Fellow of the American Academy of Microbiology

Further contributing to the strong microbiology presence on the IU Bloomington campus, Yves Brun, Clyde Culbertson Professor of Biology, has been elected a fellow of the American Academy of Microbiology. This is a prestigious honor in the field of microbiology, as elected fellows are chosen “through a highly selective, peer-review process based on their records of scientific achievement and original contributions that have advanced microbiology,” according to the Academy’s selection criteria.

Roger Innes, chair of the Department of Biology noted, “It is a well deserved honor for Yves, who has provided tremendous leadership to our department and to the Microbiology Faculty Section for many years, and at the same time has maintained a highly productive lab performing cutting−edge research.”

Brun’s research focuses on bacterial development and life history, using Caulobacter crescentus as his model system. Notably, Brun was one of several researchers who found that Caulobacter crescentus could produce nature’s strongest glue — a finding that was widely publicized in the media in early 2006. Brun also looks at non-model bacterial species to offer evolutionary perspectives to his research. Using a multidisciplinary approach, Brun has assembled an expert team of collaborators and lab personnel to concentrate on biological questions regarding the regulation of cell differentiation, control of cellular asymmetry, bacterial adhesion and biofilm formation, evolutionary genomics, and bacterial aging. The Brun lab uses several approaches in their research projects including biochemistry, genetics, genomics, proteomics, molecular and cell biology, mathematical modeling, and biophysics.

Brun traveled to San Diego in late May to attend the Academy’s annual meeting and luncheon to honor new fellows. According to their website, “the American Academy of Microbiology is the honorific leadership group within the American Society for Microbiology, the world's oldest and largest life science organization. The mission of the Academy is to recognize scientists for outstanding contributions to microbiology and provide microbiological expertise in the service of science and the public.”

Recent professors of biology who have been elected fellows include Patricia Foster (2008) and Malcolm Winkler (2009). Carl Bauer, an adjunct professor of biology and chair of the Department of Molecular and Cellular Biochemistry, was also elected a fellow in 2009. Biology professors emeriti who have received this honor include Howard Gest, George Hegeman, Arthur Koch, Milton Taylor, and Eugene Weinberg.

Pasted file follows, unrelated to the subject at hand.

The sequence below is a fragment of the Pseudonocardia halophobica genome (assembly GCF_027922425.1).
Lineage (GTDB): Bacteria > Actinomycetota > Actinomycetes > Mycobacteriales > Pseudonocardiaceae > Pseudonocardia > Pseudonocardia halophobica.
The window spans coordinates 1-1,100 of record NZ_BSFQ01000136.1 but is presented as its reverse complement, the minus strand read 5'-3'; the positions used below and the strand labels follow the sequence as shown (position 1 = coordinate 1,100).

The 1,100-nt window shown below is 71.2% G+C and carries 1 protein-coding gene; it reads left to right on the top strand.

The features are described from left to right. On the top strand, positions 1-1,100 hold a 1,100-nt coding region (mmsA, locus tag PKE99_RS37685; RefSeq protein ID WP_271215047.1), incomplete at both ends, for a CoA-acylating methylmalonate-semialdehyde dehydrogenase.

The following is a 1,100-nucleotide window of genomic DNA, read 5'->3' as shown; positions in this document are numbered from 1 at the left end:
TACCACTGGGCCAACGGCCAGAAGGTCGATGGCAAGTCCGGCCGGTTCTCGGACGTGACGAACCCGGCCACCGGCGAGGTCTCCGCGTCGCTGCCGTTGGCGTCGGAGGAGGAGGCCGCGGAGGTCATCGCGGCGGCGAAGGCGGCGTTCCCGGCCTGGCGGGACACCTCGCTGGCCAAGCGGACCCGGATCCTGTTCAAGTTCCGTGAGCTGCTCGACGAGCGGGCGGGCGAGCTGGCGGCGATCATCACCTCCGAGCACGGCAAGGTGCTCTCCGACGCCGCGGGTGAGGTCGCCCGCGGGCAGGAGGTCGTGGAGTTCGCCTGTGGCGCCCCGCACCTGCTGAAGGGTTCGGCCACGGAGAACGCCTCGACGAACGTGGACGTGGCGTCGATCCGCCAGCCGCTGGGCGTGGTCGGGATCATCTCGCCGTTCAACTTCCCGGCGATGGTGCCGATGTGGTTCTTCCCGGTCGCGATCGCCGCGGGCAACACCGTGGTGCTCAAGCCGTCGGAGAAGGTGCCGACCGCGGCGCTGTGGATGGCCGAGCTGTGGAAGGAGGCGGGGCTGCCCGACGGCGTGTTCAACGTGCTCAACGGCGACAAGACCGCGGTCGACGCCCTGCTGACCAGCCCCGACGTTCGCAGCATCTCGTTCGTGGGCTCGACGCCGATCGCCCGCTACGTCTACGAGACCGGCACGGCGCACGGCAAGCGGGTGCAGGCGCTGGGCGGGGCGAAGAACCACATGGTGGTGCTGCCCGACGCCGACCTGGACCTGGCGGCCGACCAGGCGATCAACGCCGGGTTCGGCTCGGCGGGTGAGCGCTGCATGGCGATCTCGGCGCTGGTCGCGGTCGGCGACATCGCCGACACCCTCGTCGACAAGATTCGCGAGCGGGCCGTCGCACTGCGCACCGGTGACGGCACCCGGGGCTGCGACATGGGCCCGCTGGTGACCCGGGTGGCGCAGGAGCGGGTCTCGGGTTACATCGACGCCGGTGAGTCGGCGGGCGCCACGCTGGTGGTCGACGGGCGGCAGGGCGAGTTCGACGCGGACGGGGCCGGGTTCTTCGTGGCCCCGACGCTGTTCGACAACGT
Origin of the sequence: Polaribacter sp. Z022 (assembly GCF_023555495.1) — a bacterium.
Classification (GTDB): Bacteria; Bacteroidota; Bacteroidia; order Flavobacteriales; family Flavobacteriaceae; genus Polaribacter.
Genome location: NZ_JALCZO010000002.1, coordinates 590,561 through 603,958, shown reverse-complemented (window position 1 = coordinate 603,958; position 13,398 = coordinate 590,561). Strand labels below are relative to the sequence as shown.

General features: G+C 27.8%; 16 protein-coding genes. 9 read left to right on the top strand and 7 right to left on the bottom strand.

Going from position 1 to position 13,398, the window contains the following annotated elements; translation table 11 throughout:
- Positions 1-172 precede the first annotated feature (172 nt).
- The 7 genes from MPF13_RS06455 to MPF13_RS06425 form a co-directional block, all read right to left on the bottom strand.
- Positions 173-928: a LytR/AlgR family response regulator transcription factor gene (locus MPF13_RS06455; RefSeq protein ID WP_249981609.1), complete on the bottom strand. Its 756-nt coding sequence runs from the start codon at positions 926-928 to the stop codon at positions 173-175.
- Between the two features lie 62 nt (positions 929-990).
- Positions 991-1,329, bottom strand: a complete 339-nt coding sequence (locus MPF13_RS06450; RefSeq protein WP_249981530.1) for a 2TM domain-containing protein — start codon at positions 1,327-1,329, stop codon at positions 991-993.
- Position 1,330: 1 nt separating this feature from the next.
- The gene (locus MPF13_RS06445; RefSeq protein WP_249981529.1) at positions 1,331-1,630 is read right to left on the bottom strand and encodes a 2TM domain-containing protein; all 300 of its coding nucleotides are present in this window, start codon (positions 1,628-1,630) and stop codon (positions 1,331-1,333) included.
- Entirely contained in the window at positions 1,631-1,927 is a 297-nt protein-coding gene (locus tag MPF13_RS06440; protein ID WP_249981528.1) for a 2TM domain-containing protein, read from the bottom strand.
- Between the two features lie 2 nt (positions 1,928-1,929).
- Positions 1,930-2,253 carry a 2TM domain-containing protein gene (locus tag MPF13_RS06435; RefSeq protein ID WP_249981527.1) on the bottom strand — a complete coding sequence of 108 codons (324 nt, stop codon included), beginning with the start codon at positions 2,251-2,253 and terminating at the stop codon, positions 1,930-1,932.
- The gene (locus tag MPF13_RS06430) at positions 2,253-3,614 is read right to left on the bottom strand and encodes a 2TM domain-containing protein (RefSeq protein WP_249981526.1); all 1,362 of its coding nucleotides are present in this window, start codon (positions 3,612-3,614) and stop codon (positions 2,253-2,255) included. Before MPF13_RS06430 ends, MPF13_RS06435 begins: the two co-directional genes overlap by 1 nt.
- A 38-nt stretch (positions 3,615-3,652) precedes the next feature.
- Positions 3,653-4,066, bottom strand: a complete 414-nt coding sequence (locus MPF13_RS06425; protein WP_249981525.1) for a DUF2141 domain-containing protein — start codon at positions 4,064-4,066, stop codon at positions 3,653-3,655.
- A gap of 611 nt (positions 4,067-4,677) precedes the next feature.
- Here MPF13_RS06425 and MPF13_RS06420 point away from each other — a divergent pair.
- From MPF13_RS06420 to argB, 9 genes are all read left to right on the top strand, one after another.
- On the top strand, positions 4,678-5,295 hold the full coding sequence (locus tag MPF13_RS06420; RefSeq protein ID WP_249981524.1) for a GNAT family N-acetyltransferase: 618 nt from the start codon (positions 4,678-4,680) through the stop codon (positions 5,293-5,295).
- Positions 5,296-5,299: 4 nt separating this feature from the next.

American Association for the Advancement of Science Fellow

The American Association for the Advancement of Science (AAAS) elected Distinguished Professor Ellen Ketterson a fellow of the organization. She was inducted at a special ceremony held at the group’s annual meeting in San Diego on Feb. 20. Founded in 1848, the not-for-profit association recognizes fellows for stellar contributions to science. Ketterson was selected for her “contributions to novel research in animal behavior and evolutionary biology.” She is internationally known for her 24-year population study on dark-eyed juncos.

Ellen Ketterson at a graduation
Nicole Gerlach takes a photo of Dawn O’Neal, being hooded by their advisor, Ellen Ketterson, at the IUB Graduate Commencement Ceremony. Photo: Aaron Bernstein/Indiana University

Ketterson’s experimental field research involves phenotypic engineering, “the experimental modification of species behavior and life history traits using hormones in order to test whether the modified animal performs better in nature than the unmodified animal.” Biology Chair Roger Innes calls Ketterson a pioneer in the field of animal behavior. “Her studies on the interplay between hormones, life history traits, and natural selection in birds have been highly influential,” Innes said. “Ellen is also a terrific role model and mentor for her students. Her leadership within our animal behavior group has helped make it one of the top programs in the country.” She is a former co-director and founding member of IU’s Center for the Integrative Study of Animal Behavior. One of her most treasured honors is the Margaret Morse Nice Medal that she jointly earned with her late husband and collaborator, Val Nolan, to honor their lifetime contributions to ornithology. Currently, Ketterson is collaborating on an interactive, educational media project on the dark-eyed junco.

Other AAAS fellows on our faculty include Keith Clay, Thomas Kaufman, Curtis Lively, Michael Lynch, Jeffrey D. Palmer, Craig Pikaard, Loren Rieseberg, Michael Wade, and Miriam Zolan. Retirees Howard Gest and Drew Schwartz are also AAAS fellows.